To Be Woke Is To Be a Good Christian

As a theologian, I’ve often found the “anti-woke” political crusades puzzling, particularly as the same politicians who champion them simultaneously celebrate their devotion to Jesus. After all, “woke” is a term used to symbolize an awareness of social injustices and a commitment to combating them.

What is the standard by which God judges? St. Paul wrote that Christians will be judged by whether or not they follow one commandment: “‘Love your neighbor as yourself.’ Love does no wrong to a neighbor; therefore, love is the fulfilling of the law (Romans 13:9-10).”

Saint Paul the Apostle encouraged the Romans to wake from their sleep before reminding them not to judge one another because each person is accountable to God alone (Romans 13:11-14:13). What is the standard by which God judges? St. Paul wrote that Christians will be judged by whether or not they follow one commandment: “‘Love your neighbor as yourself.’ Love does no wrong to a neighbor; therefore, love is the fulfilling of the law (Romans 13:9-10).”

The precept “you shall love thy neighbor” was first cited in the Old Testament (Leviticus 19:18), and the same principle has been historically advocated by almost every religion. As people of faith, then, wherever we see injustice, we are called to love, and to listen – to be awake to all people who are being treated unfairly. Yet, across the nation, a troubling surge of laws and policies under the rubric of the “anti-woke” movement are targeting LGBTQ+ children, youth and families, neighbors whom Christ instructs us to love.

Politicians in 13 states have succeeded in promulgating legislation and policy changes that would enshrine a “license to discriminate” into law and ultimately deprive children in the foster system of safe, loving homes. They are advancing policies that stoke partisan tensions and prioritize hatred of “the other” over the well-being of children.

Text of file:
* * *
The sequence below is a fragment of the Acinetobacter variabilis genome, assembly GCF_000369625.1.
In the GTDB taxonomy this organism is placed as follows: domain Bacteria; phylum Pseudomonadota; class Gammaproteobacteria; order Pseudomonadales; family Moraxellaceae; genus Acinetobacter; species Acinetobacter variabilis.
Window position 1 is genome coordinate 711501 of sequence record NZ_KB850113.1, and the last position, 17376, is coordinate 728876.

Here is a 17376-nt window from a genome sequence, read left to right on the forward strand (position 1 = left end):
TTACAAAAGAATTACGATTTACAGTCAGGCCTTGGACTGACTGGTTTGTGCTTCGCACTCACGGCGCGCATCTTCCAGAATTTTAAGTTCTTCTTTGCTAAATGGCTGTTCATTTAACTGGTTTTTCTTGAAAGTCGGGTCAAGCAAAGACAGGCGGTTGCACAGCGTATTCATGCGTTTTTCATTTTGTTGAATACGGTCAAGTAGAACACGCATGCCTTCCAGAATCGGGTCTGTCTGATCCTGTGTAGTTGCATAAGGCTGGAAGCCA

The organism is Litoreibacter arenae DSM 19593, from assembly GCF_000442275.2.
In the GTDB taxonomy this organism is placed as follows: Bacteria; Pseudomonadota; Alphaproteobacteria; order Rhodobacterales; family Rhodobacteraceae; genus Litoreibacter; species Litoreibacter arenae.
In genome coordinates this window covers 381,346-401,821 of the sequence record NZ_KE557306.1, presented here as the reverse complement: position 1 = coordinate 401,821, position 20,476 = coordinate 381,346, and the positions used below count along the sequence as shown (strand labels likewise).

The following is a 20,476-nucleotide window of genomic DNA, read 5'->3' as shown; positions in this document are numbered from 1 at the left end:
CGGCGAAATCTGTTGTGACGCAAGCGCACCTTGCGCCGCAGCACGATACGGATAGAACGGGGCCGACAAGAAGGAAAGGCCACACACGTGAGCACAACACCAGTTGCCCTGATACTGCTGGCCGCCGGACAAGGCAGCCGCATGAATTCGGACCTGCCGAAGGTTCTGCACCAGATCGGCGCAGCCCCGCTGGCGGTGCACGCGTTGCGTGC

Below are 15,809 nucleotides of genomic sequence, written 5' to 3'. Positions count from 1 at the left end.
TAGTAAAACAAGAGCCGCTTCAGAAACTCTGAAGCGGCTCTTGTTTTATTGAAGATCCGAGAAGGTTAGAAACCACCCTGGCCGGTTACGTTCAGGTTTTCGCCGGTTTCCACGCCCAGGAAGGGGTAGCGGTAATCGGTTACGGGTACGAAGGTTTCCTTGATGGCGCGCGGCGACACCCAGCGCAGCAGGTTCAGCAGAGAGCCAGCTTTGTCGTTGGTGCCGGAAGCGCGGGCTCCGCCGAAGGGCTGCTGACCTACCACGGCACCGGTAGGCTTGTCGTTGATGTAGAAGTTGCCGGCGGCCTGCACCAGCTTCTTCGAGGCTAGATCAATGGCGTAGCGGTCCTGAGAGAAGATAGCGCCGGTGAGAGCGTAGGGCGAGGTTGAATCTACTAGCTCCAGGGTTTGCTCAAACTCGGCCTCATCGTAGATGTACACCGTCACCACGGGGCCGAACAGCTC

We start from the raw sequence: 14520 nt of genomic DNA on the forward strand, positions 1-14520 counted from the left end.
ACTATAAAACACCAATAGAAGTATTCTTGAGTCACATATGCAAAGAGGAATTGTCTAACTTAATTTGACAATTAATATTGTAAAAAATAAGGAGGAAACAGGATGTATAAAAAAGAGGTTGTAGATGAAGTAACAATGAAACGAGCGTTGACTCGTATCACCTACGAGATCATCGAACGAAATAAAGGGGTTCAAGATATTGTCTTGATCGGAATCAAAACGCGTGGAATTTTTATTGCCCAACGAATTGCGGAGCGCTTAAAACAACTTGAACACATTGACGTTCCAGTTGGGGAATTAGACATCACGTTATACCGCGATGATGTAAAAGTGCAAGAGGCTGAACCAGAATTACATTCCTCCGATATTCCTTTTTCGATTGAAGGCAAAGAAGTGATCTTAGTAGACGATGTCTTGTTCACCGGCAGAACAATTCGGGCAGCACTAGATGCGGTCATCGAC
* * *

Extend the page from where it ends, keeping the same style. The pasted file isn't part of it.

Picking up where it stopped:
Can we say that discriminating against same-sex couples, as well as people who do not pass an arbitrary religious litmus test, in order to prevent them from adopting or fostering children, does no harm?

Look at Texas, where taxpayer-funded adoption agencies have the right to discriminate against LGBTQ+ couples seeking to adopt children. Such policies are in stark contrast to the values and teachings of Christ. Can we say that discriminating against same-sex couples, as well as people who do not pass an arbitrary religious litmus test, in order to prevent them from adopting or fostering children, does no harm? There is already a shortage of families willing to care for children, including LGBTQ+ children and youth, who are overrepresented in foster systems and disproportionately placed in institutions and group facilities where they suffer abuse at twice the rate of children living in a home.

Do laws restricting discussion of gender identity and sexual preferences reflect love for our neighbors? Does removing children from their homes if their families choose to provide them with gender-affirming care reflect love for our neighbors? Pope John Paul II said that the question Christians should ask is not, “Who is my neighbor?” but rather, “To whom should I become a neighbor?” The Pope’s answer was that Christians must become neighbors to anyone in need.

Those who reject the commandment to love our neighbors as ourselves and refuse to recognize the ongoing presence of injustice also reject Christ. They claim the mantle of Christianity, but they do not wear it as intended. By being anti-woke, they reveal themselves to be anti-Christ.


C. Colt Anderson, Ph. D., is a church historian, theologian, and professor at Fordham University. He is also a member of the Interfaith Coalition for Children’s Rights.